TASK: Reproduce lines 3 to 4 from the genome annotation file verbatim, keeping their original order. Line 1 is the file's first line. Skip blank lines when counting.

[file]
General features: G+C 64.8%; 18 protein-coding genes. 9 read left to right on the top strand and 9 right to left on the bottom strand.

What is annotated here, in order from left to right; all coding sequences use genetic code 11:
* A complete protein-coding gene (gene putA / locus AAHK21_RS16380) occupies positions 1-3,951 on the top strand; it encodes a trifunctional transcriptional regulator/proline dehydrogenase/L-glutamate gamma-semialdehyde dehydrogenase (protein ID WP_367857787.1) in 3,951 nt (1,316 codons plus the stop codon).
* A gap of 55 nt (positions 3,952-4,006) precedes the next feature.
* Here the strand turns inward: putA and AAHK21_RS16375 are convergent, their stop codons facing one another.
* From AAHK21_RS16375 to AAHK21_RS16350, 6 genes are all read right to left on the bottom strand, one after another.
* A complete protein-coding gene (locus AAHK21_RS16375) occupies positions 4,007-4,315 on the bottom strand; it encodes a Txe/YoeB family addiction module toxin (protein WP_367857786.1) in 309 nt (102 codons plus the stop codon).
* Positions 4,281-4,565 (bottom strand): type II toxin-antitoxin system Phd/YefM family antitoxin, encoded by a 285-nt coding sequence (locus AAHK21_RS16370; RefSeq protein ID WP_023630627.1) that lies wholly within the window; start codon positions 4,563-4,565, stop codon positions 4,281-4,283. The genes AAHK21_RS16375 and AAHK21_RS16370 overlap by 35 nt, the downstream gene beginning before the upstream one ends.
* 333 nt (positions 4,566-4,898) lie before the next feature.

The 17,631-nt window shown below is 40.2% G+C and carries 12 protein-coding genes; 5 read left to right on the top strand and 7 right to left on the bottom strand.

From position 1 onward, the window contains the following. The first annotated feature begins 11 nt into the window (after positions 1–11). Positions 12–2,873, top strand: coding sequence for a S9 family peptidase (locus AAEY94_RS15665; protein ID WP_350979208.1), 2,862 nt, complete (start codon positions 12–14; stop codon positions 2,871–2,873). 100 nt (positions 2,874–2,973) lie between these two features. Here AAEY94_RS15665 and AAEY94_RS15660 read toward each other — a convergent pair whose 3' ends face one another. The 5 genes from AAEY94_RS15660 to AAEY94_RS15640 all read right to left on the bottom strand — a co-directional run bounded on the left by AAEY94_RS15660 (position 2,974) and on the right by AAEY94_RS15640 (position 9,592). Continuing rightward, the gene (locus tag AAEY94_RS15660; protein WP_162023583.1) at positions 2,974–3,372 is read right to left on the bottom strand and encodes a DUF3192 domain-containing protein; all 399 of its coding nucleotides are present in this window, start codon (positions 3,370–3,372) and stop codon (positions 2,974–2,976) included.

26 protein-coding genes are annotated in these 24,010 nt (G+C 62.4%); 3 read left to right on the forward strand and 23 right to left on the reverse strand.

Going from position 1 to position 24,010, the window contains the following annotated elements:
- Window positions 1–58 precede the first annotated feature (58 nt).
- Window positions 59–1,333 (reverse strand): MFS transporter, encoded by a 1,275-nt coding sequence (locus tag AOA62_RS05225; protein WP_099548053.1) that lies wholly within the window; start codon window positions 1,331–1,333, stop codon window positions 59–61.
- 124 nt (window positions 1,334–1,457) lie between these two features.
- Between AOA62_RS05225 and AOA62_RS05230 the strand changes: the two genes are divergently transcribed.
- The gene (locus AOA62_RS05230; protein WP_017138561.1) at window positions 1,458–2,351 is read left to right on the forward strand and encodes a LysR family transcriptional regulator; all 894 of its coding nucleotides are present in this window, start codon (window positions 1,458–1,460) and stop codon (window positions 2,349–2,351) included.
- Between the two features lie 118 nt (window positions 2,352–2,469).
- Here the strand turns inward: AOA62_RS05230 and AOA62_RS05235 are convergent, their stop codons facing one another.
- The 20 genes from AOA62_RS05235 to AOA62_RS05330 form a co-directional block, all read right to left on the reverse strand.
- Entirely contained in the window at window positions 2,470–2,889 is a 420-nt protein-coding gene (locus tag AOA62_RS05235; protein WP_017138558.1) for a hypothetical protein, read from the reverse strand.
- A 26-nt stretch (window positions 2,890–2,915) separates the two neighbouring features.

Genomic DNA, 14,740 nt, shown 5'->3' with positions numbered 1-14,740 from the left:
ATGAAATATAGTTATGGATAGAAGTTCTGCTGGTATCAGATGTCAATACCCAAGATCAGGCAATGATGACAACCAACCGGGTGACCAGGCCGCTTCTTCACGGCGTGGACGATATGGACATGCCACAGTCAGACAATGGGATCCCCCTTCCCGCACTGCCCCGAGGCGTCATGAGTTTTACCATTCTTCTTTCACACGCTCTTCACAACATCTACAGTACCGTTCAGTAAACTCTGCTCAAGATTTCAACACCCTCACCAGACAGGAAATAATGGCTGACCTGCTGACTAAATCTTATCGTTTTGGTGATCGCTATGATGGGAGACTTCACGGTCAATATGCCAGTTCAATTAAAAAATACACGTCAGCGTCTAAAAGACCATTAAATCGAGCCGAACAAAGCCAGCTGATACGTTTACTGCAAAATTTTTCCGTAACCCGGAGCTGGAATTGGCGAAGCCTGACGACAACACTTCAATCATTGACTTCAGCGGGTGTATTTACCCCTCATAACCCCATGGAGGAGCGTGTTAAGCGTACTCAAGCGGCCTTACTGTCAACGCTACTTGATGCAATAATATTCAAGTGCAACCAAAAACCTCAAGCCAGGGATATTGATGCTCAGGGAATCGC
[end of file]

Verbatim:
* A complete protein-coding gene (gene putA / locus AAHK21_RS16380) occupies positions 1-3,951 on the top strand; it encodes a trifunctional transcriptional regulator/proline dehydrogenase/L-glutamate gamma-semialdehyde dehydrogenase (protein ID WP_367857787.1) in 3,951 nt (1,316 codons plus the stop codon).
* A gap of 55 nt (positions 3,952-4,006) precedes the next feature.